SHORT REPORT
Correlates of quit intentions among current Nigerian smokers: Evidence from the 2012 Global Adult Tobacco Surveys (GATS)
Oluwatomi Iken 1  
,  
Eniola Cadmus 2
,  
 
 
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1
Department of Community Medicine, University College Hospital, Ibadan, Nigeria
2
Department of Community Medicine, College of Medicine, University of Ibadan, Ibadan, Nigeria
CORRESPONDING AUTHOR
Oluwatomi Iken   

Department of Community Medicine, University College Hospital, Ibadan, Nigeria
Publication date: 2020-02-18
Submission date: 2019-10-15
Final revision date: 2019-11-23
Acceptance date: 2019-12-09
 
Tob. Prev. Cessation 2020;6(February):13
KEYWORDS
TOPICS
ABSTRACT
Introduction:
Approximately 3.1 million people use tobacco in Nigeria contributing to the burden of tobacco-related morbidity and mortality. However, many tobacco users who have tried to quit have been unable to do so at the first try, but may succeed or give up after multiple attempts. The transtheoretical model helps by classifying those with quit intentions into preparation, contemplation and precontemplation stages. These assist in the development of targeted interventions towards smokers in each stage for more effective results. There is limited evidence about cessation and quitting behaviour in the Nigerian context. This study aimed to explore the factors related to the intention to quit among current tobacco smokers in Nigeria using the transtheoretical model.

Methods:
The study was a secondary data analysis of the Nigeria 2012 Global Adult Tobacco Survey (GATS). The survey included non-institutionalized men and women aged ≥15 years. Data were analysed using SPSS version 21. The primary outcome variable was smoking quit intention. The correlates of quit intentions were determined for a p<0.05.

Results:
A total of 429 current smokers were mostly in precontemplation (64.7%) while 14.9% were in the preparation stage. Exposure to anti-tobacco media messages was associated with increased quit attempts, however, knowledge about the harmful effects of tobacco was associated with fewer quit intentions. Very few had access to cessation therapy and none had accessed a quitline. Male respondents were 9 times more likely to have a quit intention compared to females (OR=9.615; 95% CI: 1.449–1.478). Respondents with primary education were nearly three times more likely to have quit intentions than those with tertiary education (OR=2.991; 95% CI: 2.930–3.053).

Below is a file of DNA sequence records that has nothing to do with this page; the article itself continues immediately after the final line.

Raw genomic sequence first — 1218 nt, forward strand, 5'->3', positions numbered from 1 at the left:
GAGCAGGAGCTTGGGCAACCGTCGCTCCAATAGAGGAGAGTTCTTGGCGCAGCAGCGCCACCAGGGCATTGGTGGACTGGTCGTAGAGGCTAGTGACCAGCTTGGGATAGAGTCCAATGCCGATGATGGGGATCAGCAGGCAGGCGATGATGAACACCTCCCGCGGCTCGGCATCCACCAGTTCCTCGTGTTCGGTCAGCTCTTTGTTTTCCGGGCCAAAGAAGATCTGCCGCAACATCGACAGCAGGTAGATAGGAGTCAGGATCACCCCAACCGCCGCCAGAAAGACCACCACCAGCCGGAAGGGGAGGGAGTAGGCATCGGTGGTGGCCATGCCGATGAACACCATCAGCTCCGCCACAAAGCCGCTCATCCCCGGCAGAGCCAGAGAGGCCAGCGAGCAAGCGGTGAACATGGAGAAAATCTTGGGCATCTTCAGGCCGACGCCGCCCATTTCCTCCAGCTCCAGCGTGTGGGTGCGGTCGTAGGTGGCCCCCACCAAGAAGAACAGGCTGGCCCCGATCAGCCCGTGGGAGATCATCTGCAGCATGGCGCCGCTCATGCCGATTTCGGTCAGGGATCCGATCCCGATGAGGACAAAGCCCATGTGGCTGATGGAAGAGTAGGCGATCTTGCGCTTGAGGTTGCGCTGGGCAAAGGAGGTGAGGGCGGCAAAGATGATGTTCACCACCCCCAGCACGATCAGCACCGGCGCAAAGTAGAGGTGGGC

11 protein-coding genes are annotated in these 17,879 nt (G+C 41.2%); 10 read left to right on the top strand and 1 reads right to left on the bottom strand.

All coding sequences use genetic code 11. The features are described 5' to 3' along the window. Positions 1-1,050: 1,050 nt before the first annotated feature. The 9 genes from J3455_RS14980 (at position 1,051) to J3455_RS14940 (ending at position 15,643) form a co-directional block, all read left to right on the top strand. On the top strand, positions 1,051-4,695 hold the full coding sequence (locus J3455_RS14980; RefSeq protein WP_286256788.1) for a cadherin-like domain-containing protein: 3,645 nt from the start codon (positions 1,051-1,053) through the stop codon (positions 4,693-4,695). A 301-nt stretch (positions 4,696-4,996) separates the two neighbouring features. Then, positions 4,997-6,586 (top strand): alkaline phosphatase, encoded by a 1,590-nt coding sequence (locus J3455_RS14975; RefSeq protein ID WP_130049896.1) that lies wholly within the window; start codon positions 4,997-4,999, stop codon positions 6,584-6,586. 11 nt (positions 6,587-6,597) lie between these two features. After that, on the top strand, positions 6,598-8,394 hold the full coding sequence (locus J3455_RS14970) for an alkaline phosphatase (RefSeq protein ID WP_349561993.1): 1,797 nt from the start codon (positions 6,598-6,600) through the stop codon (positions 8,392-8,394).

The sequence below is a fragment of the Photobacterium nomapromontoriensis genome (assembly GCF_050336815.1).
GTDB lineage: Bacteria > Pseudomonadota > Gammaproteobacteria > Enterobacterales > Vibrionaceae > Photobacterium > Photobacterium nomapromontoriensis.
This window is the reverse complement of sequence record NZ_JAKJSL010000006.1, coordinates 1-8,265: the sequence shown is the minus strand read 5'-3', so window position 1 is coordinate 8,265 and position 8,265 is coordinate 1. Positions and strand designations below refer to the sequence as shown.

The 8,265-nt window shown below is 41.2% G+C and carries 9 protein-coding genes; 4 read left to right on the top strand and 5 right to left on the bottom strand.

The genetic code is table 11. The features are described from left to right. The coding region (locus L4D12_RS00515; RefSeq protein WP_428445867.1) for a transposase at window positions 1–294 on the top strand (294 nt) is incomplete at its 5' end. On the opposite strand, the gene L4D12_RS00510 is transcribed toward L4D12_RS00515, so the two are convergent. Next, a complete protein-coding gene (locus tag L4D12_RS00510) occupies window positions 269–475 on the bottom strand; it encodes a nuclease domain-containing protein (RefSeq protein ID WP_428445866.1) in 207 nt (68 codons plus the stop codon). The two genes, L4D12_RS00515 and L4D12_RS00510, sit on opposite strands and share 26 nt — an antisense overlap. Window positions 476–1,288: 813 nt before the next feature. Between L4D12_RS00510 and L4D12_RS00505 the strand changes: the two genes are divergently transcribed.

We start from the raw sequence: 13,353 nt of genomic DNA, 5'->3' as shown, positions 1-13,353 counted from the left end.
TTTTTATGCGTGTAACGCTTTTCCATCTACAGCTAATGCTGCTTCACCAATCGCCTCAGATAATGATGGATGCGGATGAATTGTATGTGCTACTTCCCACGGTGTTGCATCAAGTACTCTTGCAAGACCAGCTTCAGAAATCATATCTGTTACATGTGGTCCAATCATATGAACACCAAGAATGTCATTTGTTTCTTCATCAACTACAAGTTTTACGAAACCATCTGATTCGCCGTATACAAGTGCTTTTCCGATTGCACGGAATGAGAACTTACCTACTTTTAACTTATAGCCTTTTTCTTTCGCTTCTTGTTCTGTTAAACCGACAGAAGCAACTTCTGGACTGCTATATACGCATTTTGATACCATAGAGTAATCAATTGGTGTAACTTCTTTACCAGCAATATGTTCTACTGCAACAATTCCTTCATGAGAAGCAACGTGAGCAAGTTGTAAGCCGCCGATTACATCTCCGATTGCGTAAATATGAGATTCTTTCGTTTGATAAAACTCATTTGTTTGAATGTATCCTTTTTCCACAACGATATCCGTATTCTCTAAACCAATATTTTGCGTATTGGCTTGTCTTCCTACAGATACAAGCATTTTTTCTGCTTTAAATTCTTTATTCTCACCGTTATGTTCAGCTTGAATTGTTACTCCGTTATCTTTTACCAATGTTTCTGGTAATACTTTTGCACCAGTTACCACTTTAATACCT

Conclusions:
While attention is on smoking prevention, most smokers in Nigeria are not considering quitting. There is a need for targeted interventions to reach smokers at various stages.

ACKNOWLEDGEMENTS
The authors acknowledge the GATS Nigeria data collection team who made the dataset available.
CONFLICTS OF INTEREST
The authors have completed and submitted the ICMJE Form for Disclosure of Potential Conflicts of Interest and none was reported.
FUNDING
There was no source of funding for this research.
PROVENANCE AND PEER REVIEW
Not commissioned; externally peer reviewed.
 
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